ST EDMUND THE KING, NORTHWOOD HILLS ARCHIVE SEP 2009-AUG 2010
The articles below are taken from my monthly columns in St Edmund's Church parish magazine ("The King"), which includes full details of my organ voluntaries for that month.
FROM THE CONSOLE - AUGUST 2010
The recent Flower Festival at St Edmund's was a great success and I was pleased to see a good turnout for my "Flower Hour" organ recital. In the programme I featured a number of floral-inspired pieces.
Tchaikovsky's ballet "The Nutcracker" was the last of his three great ballets, premiering in 1892.
The Waltz of the Flowers is one of a series of dances performed in the Kingdom of Sweets in honour of Clara and the Prince, who had killed the Mouse King.
Born in 1866, Edwin Lemare was a well-known organ recitalist and composer of light music. The most famous is his Andantino in D Flat, written in 1888. Over 30 years later, Neil Moret and Ben Black added words - starting "Moonlight and roses bring wonderful memories of you" - without the composer's permission. Lemare threatened legal action, resulting in him winning a share of the royalities, as he had received only a flat fee of three guineas for the original organ piece.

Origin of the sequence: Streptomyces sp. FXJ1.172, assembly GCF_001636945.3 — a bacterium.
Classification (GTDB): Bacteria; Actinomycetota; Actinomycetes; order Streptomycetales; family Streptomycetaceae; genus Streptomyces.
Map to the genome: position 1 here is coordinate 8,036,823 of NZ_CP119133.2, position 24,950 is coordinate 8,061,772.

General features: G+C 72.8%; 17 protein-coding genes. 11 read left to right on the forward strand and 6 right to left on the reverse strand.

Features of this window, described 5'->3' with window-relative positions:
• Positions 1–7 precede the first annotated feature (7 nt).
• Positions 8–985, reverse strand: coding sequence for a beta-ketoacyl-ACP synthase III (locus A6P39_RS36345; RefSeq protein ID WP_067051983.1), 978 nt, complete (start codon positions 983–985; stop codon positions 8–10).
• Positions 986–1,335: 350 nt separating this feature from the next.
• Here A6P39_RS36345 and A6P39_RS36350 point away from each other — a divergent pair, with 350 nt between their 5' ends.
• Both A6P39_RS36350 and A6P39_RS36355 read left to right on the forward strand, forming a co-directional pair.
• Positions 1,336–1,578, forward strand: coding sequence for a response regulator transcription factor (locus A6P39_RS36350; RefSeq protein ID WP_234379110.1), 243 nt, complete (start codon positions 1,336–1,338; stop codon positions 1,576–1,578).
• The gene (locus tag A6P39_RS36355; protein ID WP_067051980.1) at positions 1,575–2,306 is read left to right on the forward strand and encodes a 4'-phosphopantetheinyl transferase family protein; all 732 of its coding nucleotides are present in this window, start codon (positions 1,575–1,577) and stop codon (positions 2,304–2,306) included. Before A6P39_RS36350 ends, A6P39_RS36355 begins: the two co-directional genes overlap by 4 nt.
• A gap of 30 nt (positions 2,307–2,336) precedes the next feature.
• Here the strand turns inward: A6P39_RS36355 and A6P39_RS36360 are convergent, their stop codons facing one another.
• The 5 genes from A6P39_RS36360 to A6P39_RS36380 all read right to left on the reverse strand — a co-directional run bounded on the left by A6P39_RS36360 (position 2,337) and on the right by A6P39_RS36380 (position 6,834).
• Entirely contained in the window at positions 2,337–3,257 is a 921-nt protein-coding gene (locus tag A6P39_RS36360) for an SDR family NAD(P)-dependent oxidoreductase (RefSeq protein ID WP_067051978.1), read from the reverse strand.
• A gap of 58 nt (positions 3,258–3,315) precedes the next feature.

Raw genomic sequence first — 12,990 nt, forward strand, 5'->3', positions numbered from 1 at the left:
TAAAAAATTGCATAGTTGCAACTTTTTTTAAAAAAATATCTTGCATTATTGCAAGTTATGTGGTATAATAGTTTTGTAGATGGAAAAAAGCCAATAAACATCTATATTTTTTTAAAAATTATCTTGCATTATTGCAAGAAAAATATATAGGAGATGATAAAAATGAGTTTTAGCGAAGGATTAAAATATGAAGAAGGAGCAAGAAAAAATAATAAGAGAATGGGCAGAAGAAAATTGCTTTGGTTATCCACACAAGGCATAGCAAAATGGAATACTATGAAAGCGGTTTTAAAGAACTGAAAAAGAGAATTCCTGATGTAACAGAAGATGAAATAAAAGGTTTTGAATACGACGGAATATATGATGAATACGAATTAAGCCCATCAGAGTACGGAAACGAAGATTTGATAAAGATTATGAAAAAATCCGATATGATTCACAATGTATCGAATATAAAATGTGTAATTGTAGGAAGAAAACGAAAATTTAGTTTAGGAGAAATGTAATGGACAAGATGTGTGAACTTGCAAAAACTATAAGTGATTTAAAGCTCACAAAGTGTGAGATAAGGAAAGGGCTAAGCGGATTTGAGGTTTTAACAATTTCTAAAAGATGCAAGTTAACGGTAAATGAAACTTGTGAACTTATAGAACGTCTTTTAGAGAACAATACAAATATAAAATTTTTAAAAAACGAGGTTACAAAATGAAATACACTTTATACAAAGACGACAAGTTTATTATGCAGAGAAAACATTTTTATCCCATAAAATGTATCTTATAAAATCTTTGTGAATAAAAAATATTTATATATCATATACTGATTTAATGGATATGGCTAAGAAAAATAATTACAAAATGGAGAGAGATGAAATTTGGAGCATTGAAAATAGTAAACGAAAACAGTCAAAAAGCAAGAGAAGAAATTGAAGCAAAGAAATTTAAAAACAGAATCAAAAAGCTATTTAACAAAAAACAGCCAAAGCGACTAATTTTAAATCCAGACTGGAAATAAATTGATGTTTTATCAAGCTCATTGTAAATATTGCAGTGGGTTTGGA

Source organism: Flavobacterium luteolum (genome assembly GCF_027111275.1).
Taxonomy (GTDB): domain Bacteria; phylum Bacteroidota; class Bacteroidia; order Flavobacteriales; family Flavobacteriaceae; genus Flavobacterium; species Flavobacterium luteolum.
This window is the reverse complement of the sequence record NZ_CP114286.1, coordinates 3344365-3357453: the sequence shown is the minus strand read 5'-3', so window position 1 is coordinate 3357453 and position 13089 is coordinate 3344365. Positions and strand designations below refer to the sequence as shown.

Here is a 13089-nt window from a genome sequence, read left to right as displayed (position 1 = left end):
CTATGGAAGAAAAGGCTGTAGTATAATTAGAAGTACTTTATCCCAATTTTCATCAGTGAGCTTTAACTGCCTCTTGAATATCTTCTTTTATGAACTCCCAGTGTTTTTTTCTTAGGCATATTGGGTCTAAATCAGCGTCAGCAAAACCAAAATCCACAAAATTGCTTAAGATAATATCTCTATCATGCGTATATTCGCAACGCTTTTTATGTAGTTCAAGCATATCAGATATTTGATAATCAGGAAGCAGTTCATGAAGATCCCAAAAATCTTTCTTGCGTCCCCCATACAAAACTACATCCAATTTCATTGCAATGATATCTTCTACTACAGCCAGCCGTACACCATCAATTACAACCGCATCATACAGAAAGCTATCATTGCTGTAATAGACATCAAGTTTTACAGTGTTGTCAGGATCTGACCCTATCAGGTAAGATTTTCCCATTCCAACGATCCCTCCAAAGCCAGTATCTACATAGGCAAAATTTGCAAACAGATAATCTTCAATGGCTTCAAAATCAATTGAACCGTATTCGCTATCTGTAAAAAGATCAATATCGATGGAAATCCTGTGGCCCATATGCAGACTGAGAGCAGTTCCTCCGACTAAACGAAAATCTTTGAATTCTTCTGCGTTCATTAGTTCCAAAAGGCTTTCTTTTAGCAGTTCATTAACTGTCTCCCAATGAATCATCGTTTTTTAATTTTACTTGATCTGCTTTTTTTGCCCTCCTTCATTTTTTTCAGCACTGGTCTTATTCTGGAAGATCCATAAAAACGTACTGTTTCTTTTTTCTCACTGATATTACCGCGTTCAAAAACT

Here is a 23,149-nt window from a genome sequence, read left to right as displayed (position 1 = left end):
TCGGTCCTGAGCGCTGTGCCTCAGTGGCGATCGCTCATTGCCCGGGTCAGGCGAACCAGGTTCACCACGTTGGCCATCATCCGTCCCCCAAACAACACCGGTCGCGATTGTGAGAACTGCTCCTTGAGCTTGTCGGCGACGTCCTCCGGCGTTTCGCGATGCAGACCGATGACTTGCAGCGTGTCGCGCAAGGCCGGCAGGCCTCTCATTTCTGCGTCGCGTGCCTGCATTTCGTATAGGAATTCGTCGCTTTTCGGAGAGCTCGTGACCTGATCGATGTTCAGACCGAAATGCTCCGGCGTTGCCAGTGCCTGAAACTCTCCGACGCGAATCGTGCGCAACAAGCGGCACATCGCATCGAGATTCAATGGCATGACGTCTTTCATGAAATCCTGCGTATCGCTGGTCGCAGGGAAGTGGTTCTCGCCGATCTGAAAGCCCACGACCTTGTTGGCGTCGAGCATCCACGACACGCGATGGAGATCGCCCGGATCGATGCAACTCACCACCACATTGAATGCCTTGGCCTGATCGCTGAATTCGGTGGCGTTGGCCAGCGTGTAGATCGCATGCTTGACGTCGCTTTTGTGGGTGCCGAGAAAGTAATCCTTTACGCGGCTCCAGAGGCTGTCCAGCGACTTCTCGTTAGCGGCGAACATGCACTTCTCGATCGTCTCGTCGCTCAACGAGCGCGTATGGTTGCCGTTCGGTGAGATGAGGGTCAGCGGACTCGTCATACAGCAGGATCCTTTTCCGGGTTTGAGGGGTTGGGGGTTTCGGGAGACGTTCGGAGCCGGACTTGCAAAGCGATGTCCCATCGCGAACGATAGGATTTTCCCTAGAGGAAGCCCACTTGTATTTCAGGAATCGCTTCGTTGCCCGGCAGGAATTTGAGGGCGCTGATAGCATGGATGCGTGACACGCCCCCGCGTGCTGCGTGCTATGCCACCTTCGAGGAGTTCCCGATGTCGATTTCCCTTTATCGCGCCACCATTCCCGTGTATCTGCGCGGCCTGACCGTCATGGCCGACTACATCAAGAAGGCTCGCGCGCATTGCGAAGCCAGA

The Flower Duet is taken from Leo Delibes' opera "Lakme" and was first performed in Paris in 1883. The opera is set in the late nineteenth century British Raj and tells the tragic story of Indian girl Lakme and her doomed love for Gerald, a British army officer. The Flower Duet was popularised by its use in a British Airways television advertisement.
"To a Wild Rose" is the first of a set of ten "Woodland Sketches", originally for piano, written by American composer Edward MacDowell in 1896 and is without doubt his most famous work. It was composed while he was living in New Hampshire and his music is expressive of the New England countryside.
"Roses from the South" is a waltz medley composed by Johann Strauss II in 1880 with its themes drawn from his operetta "The Queen's Lace Handkerchief". There are four main sections, each in a different key, preceded by an introduction and ended by a coda. Altogether there are nine separate waltz melodies.
"Eidelweiss" is taken from Rodgers and Hammerstein's 1959 musical "The Sound of Music" and is sung by Captain von Trapp during the concert and uses the popular flower as a defiant statement of Austrian patriotism in the face of Nazi pressure.
In the recital, I also featured music by Rachmaninov (Vocalise), Nevin (Narcissus), Faure (Pavane), Elgar (Chanson de Matin & Salut d'Amour), Cosma (Promenade Sentimentale), Mendelssohn (Violin Concerto second movement) & Paradis (Sicilienne). I recorded the recital and a CD is available in exchange for a donation towards church funds. You can here a couple of samples here and here.
Prelude - The Londonderry Air - Trad arr H.Geehl
Postlude - Alla Marcia - H.Coleman
Prelude - Prelude - A.Scriabin
Postlude - Songs of Praise - R.Prizeman
FROM THE CONSOLE - JULY 2010